Casselleria — Curiosità Veneziane

Tassini - Curiosità Veneziane - Filippi Editore

Caselleria (Calle di) at S. Maria Formosa

Curiosità Veneziane by Giuseppe Tassini is the go-to book for information on Venetian toponyms, and a treasure trove of curious historical titbits. First published in 1863, it is still being reprinted regularly.

There is no English translation of the book, so I will translate selected entries on this site, whenever they’re used as sources for articles.

Caselleria (Calle di) at S. Maria Formosa. Here the casselleri lived, whereupon Lauredana Cappello relita del q. M. Laurentio Cappello notified in 1514 that she owned in S. M. Formosa in Casselleria, case n. 4 cum le sue botege de casseller.1 The Cappello coat of arms is still carved on the walls. Then Gallicciolli and Mutinelli were mistaken in believing that by casselleri we should mean the builders of houses, according to the ancient way of writing cassa per house (casa). The casselleri were the manufacturers of cases, as clearly results from a law of the M. C.2 of the year 1322 (Neptunus), where it is said: cum cassellarii de Venetia possint trahere de Venet: franchum lignum laboratum per cassellas pro suo laboratorio.3 These crates were used to ship goods, or to contain the dowries of new brides. Quadri recalls in his Descrizione topografica4 of Venice that many ancient families still have some boxes destined for this last purpose, richly inlaid with ebony, ivory and mother-of-pearl, with the still visible traces of the setting of precious stones. He adds that, even today, there are panels painted by good masters, which originally formed the lid and sides of some of the boxes themselves. The casselleri had their devotional school,5 dedicated to St. Joseph, at the church of Santa Maria Formosa. In the 10th century, according to De Monacis, they numbered more than 400, and they distinguished themselves a lot in defeating the Trieste or Istrian pirates, who were fleeing on a galley, taking with them the kidnapped Venetian brides shortly before. Gallicciolli6 reports a passage from the Mariegola7 of the school conceived as follows: Et i casselleri de la contrà de S. Maria Formosa se misseno in ponto, e ben in ordene, facendo pavexi de le tavole che loro feva le casse, e tutti andono adosso la galia, e quella investino, e fono essi casselleri che fono i primi che montassero sopra essa galia, e fono morti assai da tutte doi le parte, et tajono a pezzi tutti li Triestini, non ne facendo alcuno de loro prexon. Et questo volse el doxe aciò i non havesse sepoltura li corpi soi in terra, ma che el mar fosse il suo molimento per la luzuria granda et offexa che feceno ai Vinitiani.8 It is said that the casselleri won victory on the day of the Purification of the Virgin Mary, and returned to their homes, they asked the doge that annually, on the eve and on the day of this feast, he visited the church of S. Maria Formosa with the Signoria.9 It is also said that the doge jokingly opposed them — And if it were to rain? What if we were thirsty? — to which they replied — We will give you hats to cover yourself with. We will give you something to drink. — This supposedly gave rise to the gift of the two paper or golden straw hats and the two flasks of malvasía10 with two oranges on top, which the parish priest of S. Maria Formosa used to give to the prince on that occasion. See S. Pietro (Parrocchia ecc. di).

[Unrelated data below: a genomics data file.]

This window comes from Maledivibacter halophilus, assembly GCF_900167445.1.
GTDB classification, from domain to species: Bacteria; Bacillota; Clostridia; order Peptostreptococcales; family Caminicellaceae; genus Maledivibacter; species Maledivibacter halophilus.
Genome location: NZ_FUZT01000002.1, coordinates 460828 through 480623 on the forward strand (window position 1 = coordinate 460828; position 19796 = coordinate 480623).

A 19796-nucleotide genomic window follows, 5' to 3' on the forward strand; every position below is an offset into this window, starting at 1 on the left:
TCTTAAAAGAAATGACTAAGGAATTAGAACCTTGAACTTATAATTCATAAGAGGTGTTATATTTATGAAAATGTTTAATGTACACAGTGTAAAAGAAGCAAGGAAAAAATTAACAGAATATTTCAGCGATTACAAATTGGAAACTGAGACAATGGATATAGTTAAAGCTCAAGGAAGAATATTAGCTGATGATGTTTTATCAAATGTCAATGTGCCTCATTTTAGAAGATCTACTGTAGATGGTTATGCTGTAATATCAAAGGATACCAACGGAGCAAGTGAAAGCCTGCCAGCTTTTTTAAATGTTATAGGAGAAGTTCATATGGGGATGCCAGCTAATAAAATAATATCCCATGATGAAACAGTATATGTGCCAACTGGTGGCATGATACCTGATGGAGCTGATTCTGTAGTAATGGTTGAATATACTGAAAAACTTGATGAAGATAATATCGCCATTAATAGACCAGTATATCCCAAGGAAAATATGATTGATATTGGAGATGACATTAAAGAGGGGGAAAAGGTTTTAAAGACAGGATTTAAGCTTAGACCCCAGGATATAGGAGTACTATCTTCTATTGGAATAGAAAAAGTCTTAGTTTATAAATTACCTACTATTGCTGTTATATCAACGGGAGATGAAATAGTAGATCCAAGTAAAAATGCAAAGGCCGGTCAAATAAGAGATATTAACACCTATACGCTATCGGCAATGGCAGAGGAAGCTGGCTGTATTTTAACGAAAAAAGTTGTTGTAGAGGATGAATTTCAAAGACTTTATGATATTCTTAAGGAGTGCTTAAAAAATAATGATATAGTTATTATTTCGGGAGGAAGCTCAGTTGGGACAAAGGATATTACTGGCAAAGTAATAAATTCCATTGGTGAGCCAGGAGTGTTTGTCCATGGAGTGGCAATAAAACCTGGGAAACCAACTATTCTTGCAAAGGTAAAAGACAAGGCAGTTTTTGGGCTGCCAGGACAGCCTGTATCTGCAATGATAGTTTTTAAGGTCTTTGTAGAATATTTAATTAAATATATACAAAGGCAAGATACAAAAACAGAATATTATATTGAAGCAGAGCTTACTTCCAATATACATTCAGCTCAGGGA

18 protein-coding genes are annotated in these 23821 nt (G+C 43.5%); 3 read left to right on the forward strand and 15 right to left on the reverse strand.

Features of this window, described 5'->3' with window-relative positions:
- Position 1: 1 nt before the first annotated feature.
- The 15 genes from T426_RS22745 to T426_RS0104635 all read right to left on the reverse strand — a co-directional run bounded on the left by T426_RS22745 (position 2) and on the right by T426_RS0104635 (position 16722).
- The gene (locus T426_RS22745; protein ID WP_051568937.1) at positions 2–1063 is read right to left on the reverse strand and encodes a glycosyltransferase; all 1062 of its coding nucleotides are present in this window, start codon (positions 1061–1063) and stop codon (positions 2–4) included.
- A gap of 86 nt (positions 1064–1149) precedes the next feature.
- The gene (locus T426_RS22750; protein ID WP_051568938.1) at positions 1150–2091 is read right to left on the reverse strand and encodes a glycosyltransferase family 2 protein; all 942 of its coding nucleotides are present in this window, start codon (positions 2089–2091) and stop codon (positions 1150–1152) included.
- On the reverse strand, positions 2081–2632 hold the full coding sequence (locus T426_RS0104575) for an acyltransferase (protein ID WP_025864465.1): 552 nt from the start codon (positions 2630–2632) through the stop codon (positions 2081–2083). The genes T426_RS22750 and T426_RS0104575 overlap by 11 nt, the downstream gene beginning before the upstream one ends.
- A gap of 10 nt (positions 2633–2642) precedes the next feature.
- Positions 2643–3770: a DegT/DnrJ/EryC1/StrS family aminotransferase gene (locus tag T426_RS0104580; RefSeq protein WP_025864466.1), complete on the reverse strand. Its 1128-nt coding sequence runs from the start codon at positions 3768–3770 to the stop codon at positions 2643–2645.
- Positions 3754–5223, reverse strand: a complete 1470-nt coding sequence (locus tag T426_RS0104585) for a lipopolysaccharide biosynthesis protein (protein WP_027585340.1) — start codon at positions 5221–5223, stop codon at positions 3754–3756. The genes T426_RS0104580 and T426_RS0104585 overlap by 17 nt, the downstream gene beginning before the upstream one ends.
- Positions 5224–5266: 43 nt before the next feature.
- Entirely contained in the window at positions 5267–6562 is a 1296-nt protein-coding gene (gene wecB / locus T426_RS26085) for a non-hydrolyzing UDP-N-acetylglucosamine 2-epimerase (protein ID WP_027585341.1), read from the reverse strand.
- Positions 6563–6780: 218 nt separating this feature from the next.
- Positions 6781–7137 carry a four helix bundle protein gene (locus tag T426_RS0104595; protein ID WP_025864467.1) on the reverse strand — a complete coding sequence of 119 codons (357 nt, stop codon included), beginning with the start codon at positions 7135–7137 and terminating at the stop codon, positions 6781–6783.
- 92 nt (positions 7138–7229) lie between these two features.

Priuli notes in the Diarii that in 1505 a huge fire11 broke out in the Casselleria.

Translator’s notes

  1. “Houses four with their box-maker workshops.”
  2. The Maggior Consiglio — the highest authority of the Republic of Venice.
  3. Tentative translation: “with the box-makers from Venice they can draw from the Veneti: free wood for making boxes for their workshops.” (caveat: my Latin is not very good — sorry!) The Veneti would be the people from the mainland, the ancient Roman province of Venetia et Histria, while the people of the lagoon were the Venetici.
  4. Antonio Quadri: Descrizione topografica di Venezia e delle lagune, corredata di 34 tavole, 1844. (Available on Google Books).
  5. In Venice a schola or a scuola meant a guild, a confraternity or a charity. In this case it’s the guild of the box-makers.
  6. Giambattista Gallicciolli: Delle memorie venete antiche profane ed ecclesiastiche raccolte da Giambattista Gallicciolli, Vol. VI, Fracasso, 1795, p. 6. (Available on Google Books).
  7. The mariegola is the statute of a Venetian scuola or guild. The mariegola in question is from 1449.
  8. “And the box makers from the area of S. Maria Formosa were ready, and in good order, making shields of the planks with which they made the boxes, and everybody embarked on the galley, and they rammed it, and the box makers were the first to board the galley, and many died on both sides, and they cut the Triestini in pieces, not taking anybody their prisoner. And this turned the Doge thus that they shouldn’t be buried on land, but that the sea would be their tomb due to the great injustice and offence they had done the Venetians” — my translation from the Venetian.
  9. The Signoria means the Doge and his six councillors, the closest the Venetian state had to an executive.
  10. Malvasia is a Greek wine, which was very popular in Venice.
  11. See also List of fires in Venice.

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Original Italian text

Casselleria (Calle di) a S. Maria Formosa in Curiosità Veneziane.

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